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character education

The Clappety-Clap Bullshit [On Character Education]

by Jose Vilson on October 17, 2012

in Jose

The Joker in The Dark Knight

In different spheres, educators of all stripes have had conversations about this idea of “character education.” Before this year, I too used to equate character education with all the positive things about schools that concentrate on the socio-emotional as well as the academic sides of students. Especially during my time at Nativity Mission School and Xavier High School, I found myself immersed in lots of reflective activities and spiritual discussions. While we searched for how we defined ourselves as men for others, we also wanted to find how best to do God’s will. As a Catholic, Jesus’ examples were the guiding force behind my burgeoning values and perception of the world. I didn’t always follow it, mind you, but at least I had a solid foundation of how to interact with others in a peaceful, well-intentioned manner.

The crap I hear these days is on some other shit.

A few examples:

  • Schools giving students an hour of instruction, then lining up the students in front of the class, taking them all on a class trip to the bathroom, and re-seating them for another twenty minutes of more instruction.
  • Schools paying kids for doing homework, doing well on exams, and generally staying out of trouble.
  • Districts installing metal detectors in front of a school that neither asked for it nor merited the metal detectors
  • Teachers complicit in telling students how they must sit, stand, and pay attention through a series of claps, stomps, and / or other inane motions.

For one, we can’t say we’re preparing our kids for the future if we give them instructions that aren’t natural to what professional adults do. Most adults get to go to the bathroom whenever they please, and (in an effective work situation) don’t have to listen to one person speak the entire day.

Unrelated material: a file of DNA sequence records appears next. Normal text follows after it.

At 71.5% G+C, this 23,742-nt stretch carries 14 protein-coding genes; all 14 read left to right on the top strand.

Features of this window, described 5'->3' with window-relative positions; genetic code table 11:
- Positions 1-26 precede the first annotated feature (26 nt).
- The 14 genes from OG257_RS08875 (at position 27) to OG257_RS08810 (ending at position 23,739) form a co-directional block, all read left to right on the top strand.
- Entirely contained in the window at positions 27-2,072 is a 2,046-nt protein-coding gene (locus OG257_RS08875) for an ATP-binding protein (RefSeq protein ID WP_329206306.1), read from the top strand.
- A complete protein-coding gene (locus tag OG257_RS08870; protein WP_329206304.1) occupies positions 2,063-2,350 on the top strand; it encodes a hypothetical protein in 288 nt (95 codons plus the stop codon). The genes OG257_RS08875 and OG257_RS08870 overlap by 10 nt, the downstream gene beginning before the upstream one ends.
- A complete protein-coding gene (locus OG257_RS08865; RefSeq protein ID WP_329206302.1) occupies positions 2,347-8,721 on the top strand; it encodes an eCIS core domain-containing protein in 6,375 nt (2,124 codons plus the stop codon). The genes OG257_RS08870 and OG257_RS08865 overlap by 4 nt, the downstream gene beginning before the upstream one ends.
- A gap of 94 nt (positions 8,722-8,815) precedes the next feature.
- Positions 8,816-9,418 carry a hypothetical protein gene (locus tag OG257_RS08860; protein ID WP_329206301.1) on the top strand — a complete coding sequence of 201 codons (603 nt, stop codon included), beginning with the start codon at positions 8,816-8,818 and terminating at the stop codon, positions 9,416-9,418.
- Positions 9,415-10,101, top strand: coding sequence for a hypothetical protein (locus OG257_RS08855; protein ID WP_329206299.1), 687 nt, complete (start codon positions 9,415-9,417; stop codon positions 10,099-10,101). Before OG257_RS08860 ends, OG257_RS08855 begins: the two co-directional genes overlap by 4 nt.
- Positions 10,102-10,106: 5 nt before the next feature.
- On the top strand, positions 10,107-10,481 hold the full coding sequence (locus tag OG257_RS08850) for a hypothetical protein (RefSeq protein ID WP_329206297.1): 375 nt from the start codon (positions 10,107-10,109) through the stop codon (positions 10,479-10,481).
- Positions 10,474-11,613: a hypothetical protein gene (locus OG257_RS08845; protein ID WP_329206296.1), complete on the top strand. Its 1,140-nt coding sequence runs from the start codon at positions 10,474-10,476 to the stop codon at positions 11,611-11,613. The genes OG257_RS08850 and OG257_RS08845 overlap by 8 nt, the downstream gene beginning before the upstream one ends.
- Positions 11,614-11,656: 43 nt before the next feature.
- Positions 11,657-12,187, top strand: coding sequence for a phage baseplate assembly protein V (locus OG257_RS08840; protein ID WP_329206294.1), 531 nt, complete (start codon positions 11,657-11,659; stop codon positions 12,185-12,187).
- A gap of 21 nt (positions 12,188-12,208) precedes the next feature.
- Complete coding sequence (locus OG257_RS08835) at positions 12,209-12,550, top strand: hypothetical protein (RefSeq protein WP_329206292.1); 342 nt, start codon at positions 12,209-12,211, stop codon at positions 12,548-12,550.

Secondly, none of these things actually help students actually build character. Why do we think consistently portraying students as criminals, thugs, and untrustworthy miscreants will actually benefit this country? We’ll ignore the fact that our country still over-drugs, over-feeds, under-nourishes, over-feeds, over-tests, under-loves, under-empowers our children to do better for themselves and our country.

Let’s be honest, too: we like to think about the words “character education” for only specific kids. It’s not just our Black and Brown kids, but other kids who have neither the resources nor the advocates to really fight for them. Character education is tainted to me now because it sounds more like “We’re gonna teach these kids a lesson,” and not “We’re going to teach our children.” Whereas I once thought character education meant guidance and care, it now feels like one stop short of jail.

We certainly have schools that house children with lots of baggage (mine included), schools that accept all children and take him in despite their more difficult behaviors. Some of these schools ought to be commended because they do this with limited resources and environments that only care about their bottom lines. Frankly, for some children, breaking through to them that they have multiple pathways towards personal success (that doesn’t involve the risk of jail) doesn’t resonate with them because that’s all they’ve ever seen. For them, the work of educators and supports around them becomes that much tougher.

Yet, we still have others (some educators included) that, no matter how well-resourced, still think children should fit in their little squares, implicitly creating a generation of children who obey, never take ownership, and never think for themselves, complaints that adults lob at children whenever they get fed up with their own ineptitude.

When I discussed all this with my fiancee, she snickered and said, “… I just don’t believe in that clappety-clap bullshit that these assholes do.” Sounds about right, miss. What a bunch of … characters.

Jose, who likes Louisville thus far …

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